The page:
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It was originally stated that a new system was being developed on November 13, 2003, though no details were announced. On January 20, 2004, however, the system was announced with "Nintendo DS" being its codename - again, with minimal details. Later on, the codename was changed to "Nitro", but changed back when the system was shown at E3 2004; the "Nitro" codename can still be seen in the product codes for all Nintendo DS-related items, such as the system's code itself: "NTR-001". The system shown at E3 was an older version of the system, much blockier and the existing version of the standard system which was shown on July 28, 2004, when the name was officially said to be finalized as "Nintendo DS".
The Nintendo DS was released in North America on November 21, 2004, at US$149.99, with a demo version of the later-released Metroid Prime Hunters bundled. The Japanese release took place two weeks later on December 2, and later in other regions.
The Nintendo DS Lite (ニンテンドーDSライト Nintendō Dīesu Raito) is a redesign of Nintendo's popular handheld gaming console. It improves on the original Nintendo DS in almost every way, and replaced the original upon its release. Nintendo originally announced it on January 26, 2006 before releasing it in Japan over a month later.
The Nintendo DSi (「ニンテンドー DSi」?; Nintendō Dīesuai) is the third version of the Nintendo DS handheld gaming system. It was announced during the Nintendo Conference 2008 on October 2, 2008 in Tokyo, Japan. While it is a part of the DS series of handhelds, it has been stated that the DSi should be considered as a separate console next to the DS Lite and the Wii within the United States. The DSi is somewhat larger in size, but is thinner in depth. It is likely that it is this decrease in size is likely what forced the removal of the Game Boy Advance slot, as the bottom portion of the DSi is roughly 12mm. It introduces several other new features over the Nintendo DS Lite.
The Nintendo DS has twin 3-inch backlit color liquid crystal displays. The lower display is touch sensitive and is operated with a stylus. The upper panel has stereo speakers on either side of the upper display. The lower screen's touch capability is utilized in most games, and many games utilize it as the primary, and sometimes only, method of control, as seen in Phantom Hourglass or Nintendogs.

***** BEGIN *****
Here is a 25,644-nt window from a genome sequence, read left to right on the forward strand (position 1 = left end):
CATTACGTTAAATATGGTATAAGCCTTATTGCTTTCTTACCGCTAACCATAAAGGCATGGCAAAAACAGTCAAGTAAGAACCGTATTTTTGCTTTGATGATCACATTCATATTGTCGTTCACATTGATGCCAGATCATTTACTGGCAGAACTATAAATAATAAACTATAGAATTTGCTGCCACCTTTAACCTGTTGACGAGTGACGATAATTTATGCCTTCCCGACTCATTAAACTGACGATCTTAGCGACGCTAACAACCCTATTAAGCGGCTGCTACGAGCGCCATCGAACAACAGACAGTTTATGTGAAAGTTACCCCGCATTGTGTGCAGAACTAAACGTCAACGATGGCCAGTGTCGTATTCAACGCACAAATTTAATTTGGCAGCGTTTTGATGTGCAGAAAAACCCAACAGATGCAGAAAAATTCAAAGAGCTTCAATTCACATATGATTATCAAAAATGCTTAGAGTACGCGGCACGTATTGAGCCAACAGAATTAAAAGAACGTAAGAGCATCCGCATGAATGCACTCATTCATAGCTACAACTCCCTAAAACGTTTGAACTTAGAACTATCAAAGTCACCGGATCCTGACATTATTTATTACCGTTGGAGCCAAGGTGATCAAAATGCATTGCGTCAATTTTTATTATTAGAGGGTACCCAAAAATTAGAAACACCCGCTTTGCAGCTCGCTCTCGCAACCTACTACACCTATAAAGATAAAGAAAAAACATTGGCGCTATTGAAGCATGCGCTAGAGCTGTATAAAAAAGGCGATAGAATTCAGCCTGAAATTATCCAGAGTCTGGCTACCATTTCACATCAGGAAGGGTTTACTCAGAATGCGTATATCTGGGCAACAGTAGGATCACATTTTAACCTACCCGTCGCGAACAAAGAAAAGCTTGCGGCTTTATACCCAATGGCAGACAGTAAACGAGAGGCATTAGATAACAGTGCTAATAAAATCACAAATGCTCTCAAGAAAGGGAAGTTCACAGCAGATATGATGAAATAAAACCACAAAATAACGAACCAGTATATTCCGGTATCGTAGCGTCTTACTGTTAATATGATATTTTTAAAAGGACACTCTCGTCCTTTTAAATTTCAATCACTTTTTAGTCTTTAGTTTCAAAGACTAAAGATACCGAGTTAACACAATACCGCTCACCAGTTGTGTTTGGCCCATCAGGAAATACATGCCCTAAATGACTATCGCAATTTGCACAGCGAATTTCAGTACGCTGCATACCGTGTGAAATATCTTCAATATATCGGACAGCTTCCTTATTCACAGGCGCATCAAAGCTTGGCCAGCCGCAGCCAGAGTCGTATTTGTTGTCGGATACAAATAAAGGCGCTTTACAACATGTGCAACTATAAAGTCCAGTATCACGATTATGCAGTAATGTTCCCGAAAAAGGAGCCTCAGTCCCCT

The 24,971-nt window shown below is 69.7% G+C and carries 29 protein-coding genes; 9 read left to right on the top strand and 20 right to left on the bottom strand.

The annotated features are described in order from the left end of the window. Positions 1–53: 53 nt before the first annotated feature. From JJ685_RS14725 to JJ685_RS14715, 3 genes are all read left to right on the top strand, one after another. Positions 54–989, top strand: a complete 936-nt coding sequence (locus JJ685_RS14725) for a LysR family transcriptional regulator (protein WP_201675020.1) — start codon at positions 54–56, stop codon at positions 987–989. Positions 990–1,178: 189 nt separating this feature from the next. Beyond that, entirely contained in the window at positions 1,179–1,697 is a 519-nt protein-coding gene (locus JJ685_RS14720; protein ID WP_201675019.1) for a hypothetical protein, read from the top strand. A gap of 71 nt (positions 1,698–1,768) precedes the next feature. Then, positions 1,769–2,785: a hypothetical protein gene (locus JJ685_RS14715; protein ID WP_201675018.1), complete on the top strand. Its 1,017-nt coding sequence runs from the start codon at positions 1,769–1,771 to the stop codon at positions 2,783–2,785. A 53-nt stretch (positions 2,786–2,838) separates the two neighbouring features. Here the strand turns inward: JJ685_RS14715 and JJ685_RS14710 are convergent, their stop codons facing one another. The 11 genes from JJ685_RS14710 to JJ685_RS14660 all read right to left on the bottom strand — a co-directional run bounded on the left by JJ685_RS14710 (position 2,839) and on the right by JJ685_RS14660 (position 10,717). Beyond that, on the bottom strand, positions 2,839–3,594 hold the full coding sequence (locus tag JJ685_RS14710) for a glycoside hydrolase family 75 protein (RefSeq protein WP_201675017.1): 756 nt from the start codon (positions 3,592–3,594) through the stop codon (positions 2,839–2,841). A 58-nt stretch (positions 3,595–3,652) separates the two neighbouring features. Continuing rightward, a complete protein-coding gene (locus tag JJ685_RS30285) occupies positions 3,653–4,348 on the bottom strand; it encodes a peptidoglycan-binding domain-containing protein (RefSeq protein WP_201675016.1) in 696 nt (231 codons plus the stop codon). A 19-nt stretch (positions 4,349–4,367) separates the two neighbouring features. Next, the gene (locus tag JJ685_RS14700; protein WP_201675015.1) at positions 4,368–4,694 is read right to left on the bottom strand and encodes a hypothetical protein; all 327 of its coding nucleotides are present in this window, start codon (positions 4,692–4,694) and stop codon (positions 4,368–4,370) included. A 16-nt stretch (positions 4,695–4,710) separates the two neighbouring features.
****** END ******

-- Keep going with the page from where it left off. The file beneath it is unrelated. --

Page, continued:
The stylus is a pen-like object for use with the Nintendo DS and its touch screen. In games most known as Touch Generation Games, the player can play most, if not all, of the game without using any of the system's buttons, but just using the stylus. Nintendo has released several customized styli for specific games, with the styli being made with Mario, Pokemon or Zelda designs.
The system comes with built-in 802.11 wireless capabilities, allowing the system to link with other systems for multiplayer games and applications, such as the system's built-in PictoChat. The wireless also allows the system to connect to the Internet and take advantage of the Nintendo Wi-Fi Connection, Nintendo's online gaming service, allowing for Internet play of many of the Nintendo DS' games.
The system features a microphone which can be used to pick up various sounds for whatever function the game developer chooses to use it for, be it voice-recognition (as seen in Nintendogs), voice chat (as seen in Metroid Prime Hunters), or many other potential applications.
It also features an extra game slot capable of playing Game Boy Advance games. Game Boy and Game Boy Color games are incompatible due to size issues, but the slot is also utilized for certain games that feature extra add-ons such as a Rumble Pak. All of this is run on a single rechargeable lithium ion battery, allowing for up to 10 hours of gameplay on a 3 to 4 hour charge.
Differences between versions
Differences between the DS and DS Lite
- It's roughly 42% smaller, and 21% lighter, while retaining all of its features and screen size.
- As opposed to the original's on-or-off backlight, the DS Lite's backlight is always on, and has four adjustable brightness settings.
- The aesthetics have changed slightly; the system is shinier, the speakers take up less room, and several buttons (and the microphone) have been moved around.
- The stylus has an increased size over the original DS system's.
- Due to the system's decreased physical volume, the Game Boy Advance cartridges protrude from the system. To create a seamless surface, a filler cartridge is included, intended to be placed into the Game Boy Advance slot when no Game Boy Advance game is being played.
Differences Between the DS Lite and the DSi
- It is 12% thinner.
- Game Boy Advance slot removed.
- Contains two 640x480 resolution digital cameras, one on the outside face (3 megapixels) and one facing the user on the inside (0.3 megapixels).
- Improved speakers.
- Larger screens.
- Power switch replaced with a power button, with the added ability to simply reset the system back to the menu by lightly pressing the button.
- Has a new slot for SD cards for storing images and software.
- Built-in 256 MB of flash memory.
- An online shop, much like the Wii Shop Channel, that allows for the downloading of various DSi applications and games, such as a re-worked Brain Age.
- The points used for downloading content are system-unique. Meaning that one cannot transfer points between the Wii and DSi.
- Due to higher power consumption, the battery life is shorted considerably from the DS Lite.
- All DSi-specific software will have regional lockout and will not be compatible on a DS Lite.
- Within the United States, the DSi will not be a replacement for the DS Lite. They will both be sold concurrently for an extended period of time.